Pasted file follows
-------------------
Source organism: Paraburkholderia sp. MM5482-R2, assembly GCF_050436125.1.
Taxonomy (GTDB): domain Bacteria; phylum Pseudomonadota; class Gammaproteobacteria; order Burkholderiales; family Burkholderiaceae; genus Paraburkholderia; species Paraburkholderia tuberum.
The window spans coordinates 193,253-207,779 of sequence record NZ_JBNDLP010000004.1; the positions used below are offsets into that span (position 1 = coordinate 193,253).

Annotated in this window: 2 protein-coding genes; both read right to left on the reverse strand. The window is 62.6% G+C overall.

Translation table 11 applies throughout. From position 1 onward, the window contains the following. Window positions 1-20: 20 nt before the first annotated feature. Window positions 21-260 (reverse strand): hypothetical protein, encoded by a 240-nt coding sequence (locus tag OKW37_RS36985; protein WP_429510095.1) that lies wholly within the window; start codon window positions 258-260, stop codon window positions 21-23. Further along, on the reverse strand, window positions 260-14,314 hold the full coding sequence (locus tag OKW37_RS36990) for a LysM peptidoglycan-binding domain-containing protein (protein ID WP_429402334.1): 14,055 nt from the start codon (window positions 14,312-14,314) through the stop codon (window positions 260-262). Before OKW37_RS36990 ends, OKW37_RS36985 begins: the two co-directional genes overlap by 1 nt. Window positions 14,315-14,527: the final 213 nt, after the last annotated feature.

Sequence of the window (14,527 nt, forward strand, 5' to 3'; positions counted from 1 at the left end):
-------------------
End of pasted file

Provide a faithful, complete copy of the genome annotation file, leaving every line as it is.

Source organism: Paraburkholderia sp. MM5482-R2, assembly GCF_050436125.1.
Taxonomy (GTDB): domain Bacteria; phylum Pseudomonadota; class Gammaproteobacteria; order Burkholderiales; family Burkholderiaceae; genus Paraburkholderia; species Paraburkholderia tuberum.
The window spans coordinates 193,253-207,779 of sequence record NZ_JBNDLP010000004.1; the positions used below are offsets into that span (position 1 = coordinate 193,253).

Annotated in this window: 2 protein-coding genes; both read right to left on the reverse strand. The window is 62.6% G+C overall.

Translation table 11 applies throughout. From position 1 onward, the window contains the following. Window positions 1-20: 20 nt before the first annotated feature. Window positions 21-260 (reverse strand): hypothetical protein, encoded by a 240-nt coding sequence (locus tag OKW37_RS36985; protein WP_429510095.1) that lies wholly within the window; start codon window positions 258-260, stop codon window positions 21-23. Further along, on the reverse strand, window positions 260-14,314 hold the full coding sequence (locus tag OKW37_RS36990) for a LysM peptidoglycan-binding domain-containing protein (protein ID WP_429402334.1): 14,055 nt from the start codon (window positions 14,312-14,314) through the stop codon (window positions 260-262). Before OKW37_RS36990 ends, OKW37_RS36985 begins: the two co-directional genes overlap by 1 nt. Window positions 14,315-14,527: the final 213 nt, after the last annotated feature.

Sequence of the window (14,527 nt, forward strand, 5' to 3'; positions counted from 1 at the left end):